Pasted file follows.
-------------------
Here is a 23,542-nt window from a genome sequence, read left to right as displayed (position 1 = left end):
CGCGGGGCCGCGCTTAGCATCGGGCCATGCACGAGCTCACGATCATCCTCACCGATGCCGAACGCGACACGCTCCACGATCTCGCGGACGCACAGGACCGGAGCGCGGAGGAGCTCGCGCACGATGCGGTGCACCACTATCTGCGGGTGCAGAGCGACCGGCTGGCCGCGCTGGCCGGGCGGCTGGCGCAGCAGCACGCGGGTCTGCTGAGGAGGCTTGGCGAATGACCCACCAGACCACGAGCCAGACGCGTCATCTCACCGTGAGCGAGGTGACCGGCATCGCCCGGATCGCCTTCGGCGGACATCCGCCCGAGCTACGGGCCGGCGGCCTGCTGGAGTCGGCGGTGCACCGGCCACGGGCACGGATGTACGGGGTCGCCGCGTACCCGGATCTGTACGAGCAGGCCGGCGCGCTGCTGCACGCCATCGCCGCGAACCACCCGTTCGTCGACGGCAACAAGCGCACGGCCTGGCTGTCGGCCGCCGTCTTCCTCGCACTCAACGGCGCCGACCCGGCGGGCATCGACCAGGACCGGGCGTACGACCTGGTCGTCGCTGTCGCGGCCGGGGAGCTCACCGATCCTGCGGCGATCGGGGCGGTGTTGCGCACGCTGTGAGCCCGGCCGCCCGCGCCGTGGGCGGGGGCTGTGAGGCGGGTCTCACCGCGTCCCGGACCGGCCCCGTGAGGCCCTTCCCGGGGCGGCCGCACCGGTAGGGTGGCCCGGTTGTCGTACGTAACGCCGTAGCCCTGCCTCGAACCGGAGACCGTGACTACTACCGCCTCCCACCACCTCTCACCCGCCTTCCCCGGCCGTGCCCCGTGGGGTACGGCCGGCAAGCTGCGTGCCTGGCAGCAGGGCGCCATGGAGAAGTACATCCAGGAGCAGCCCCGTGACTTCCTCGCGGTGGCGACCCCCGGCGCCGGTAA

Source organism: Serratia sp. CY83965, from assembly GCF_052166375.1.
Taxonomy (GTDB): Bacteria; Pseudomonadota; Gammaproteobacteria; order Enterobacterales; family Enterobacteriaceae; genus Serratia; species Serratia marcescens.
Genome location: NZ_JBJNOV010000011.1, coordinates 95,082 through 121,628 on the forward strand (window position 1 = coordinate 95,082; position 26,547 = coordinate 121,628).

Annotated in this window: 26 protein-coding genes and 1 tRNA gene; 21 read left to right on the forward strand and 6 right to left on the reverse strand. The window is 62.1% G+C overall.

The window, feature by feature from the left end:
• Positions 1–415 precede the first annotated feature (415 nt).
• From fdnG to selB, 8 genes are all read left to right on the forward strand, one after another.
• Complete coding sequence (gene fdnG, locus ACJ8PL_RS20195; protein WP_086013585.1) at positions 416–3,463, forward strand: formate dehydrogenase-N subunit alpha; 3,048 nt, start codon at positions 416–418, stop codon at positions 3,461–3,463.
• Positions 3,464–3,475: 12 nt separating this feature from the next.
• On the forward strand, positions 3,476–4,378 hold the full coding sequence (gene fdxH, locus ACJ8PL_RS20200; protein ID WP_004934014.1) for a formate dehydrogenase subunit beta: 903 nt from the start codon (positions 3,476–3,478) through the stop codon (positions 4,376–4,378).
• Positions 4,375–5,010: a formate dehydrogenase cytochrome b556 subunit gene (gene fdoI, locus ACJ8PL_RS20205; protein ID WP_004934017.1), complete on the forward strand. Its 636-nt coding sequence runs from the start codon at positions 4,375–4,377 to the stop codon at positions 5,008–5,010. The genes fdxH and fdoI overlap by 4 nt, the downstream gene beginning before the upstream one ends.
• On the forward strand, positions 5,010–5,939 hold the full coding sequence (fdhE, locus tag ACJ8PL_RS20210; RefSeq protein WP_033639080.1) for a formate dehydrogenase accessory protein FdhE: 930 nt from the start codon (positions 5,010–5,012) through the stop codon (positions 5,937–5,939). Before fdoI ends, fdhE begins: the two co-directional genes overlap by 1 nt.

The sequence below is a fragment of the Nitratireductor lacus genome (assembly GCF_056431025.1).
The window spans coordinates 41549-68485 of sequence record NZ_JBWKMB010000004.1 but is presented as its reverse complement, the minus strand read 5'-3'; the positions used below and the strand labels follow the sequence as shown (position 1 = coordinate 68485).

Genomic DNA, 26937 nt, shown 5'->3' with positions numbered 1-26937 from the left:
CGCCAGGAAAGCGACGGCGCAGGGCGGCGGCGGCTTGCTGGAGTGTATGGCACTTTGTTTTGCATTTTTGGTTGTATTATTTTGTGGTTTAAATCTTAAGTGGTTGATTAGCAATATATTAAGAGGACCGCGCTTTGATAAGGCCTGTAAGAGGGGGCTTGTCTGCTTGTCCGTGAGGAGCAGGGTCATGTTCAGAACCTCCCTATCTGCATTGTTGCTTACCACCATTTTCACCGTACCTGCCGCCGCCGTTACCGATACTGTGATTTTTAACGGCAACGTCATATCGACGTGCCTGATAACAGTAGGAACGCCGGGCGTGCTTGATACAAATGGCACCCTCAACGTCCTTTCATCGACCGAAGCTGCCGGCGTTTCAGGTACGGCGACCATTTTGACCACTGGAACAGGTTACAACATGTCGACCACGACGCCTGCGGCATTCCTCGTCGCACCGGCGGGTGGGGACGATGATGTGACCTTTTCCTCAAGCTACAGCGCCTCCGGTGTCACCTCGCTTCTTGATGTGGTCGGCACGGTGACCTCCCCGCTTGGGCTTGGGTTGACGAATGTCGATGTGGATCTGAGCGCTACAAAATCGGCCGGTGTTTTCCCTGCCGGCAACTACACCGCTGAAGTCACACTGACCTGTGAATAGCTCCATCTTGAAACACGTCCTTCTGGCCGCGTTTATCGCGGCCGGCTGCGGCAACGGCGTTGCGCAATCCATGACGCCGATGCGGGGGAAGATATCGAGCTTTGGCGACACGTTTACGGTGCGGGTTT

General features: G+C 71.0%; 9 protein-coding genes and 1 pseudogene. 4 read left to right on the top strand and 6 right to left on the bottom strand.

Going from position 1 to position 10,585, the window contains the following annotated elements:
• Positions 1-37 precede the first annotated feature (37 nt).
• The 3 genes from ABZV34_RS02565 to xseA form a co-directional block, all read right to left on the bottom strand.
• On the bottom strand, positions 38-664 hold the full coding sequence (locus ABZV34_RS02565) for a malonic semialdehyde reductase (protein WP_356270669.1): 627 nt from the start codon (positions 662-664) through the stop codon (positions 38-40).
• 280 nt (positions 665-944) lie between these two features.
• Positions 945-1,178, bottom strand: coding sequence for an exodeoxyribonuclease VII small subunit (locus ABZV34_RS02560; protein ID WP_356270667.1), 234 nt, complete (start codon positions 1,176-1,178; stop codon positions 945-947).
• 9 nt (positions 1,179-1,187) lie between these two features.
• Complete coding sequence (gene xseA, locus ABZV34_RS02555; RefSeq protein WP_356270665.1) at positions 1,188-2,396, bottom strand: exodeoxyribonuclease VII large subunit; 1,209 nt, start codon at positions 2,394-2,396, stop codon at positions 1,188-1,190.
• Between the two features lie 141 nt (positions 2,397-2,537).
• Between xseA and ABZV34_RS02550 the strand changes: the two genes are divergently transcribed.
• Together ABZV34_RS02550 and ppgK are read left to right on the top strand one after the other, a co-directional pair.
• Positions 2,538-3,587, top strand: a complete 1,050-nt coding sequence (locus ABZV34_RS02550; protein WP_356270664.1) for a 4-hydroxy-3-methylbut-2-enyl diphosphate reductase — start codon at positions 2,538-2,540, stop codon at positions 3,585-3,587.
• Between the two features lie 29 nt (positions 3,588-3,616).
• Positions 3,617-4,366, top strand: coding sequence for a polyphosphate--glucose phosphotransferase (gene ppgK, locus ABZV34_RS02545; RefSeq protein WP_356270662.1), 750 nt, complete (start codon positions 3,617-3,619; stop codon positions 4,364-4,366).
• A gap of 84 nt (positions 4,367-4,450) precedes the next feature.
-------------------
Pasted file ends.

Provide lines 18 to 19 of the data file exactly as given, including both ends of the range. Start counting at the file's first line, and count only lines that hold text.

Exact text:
CGCCAGGAAAGCGACGGCGCAGGGCGGCGGCGGCTTGCTGGAGTGTATGGCACTTTGTTTTGCATTTTTGGTTGTATTATTTTGTGGTTTAAATCTTAAGTGGTTGATTAGCAATATATTAAGAGGACCGCGCTTTGATAAGGCCTGTAAGAGGGGGCTTGTCTGCTTGTCCGTGAGGAGCAGGGTCATGTTCAGAACCTCCCTATCTGCATTGTTGCTTACCACCATTTTCACCGTACCTGCCGCCGCCGTTACCGATACTGTGATTTTTAACGGCAACGTCATATCGACGTGCCTGATAACAGTAGGAACGCCGGGCGTGCTTGATACAAATGGCACCCTCAACGTCCTTTCATCGACCGAAGCTGCCGGCGTTTCAGGTACGGCGACCATTTTGACCACTGGAACAGGTTACAACATGTCGACCACGACGCCTGCGGCATTCCTCGTCGCACCGGCGGGTGGGGACGATGATGTGACCTTTTCCTCAAGCTACAGCGCCTCCGGTGTCACCTCGCTTCTTGATGTGGTCGGCACGGTGACCTCCCCGCTTGGGCTTGGGTTGACGAATGTCGATGTGGATCTGAGCGCTACAAAATCGGCCGGTGTTTTCCCTGCCGGCAACTACACCGCTGAAGTCACACTGACCTGTGAATAGCTCCATCTTGAAACACGTCCTTCTGGCCGCGTTTATCGCGGCCGGCTGCGGCAACGGCGTTGCGCAATCCATGACGCCGATGCGGGGGAAGATATCGAGCTTTGGCGACACGTTTACGGTGCGGGTTT

General features: G+C 71.0%; 9 protein-coding genes and 1 pseudogene. 4 read left to right on the top strand and 6 right to left on the bottom strand.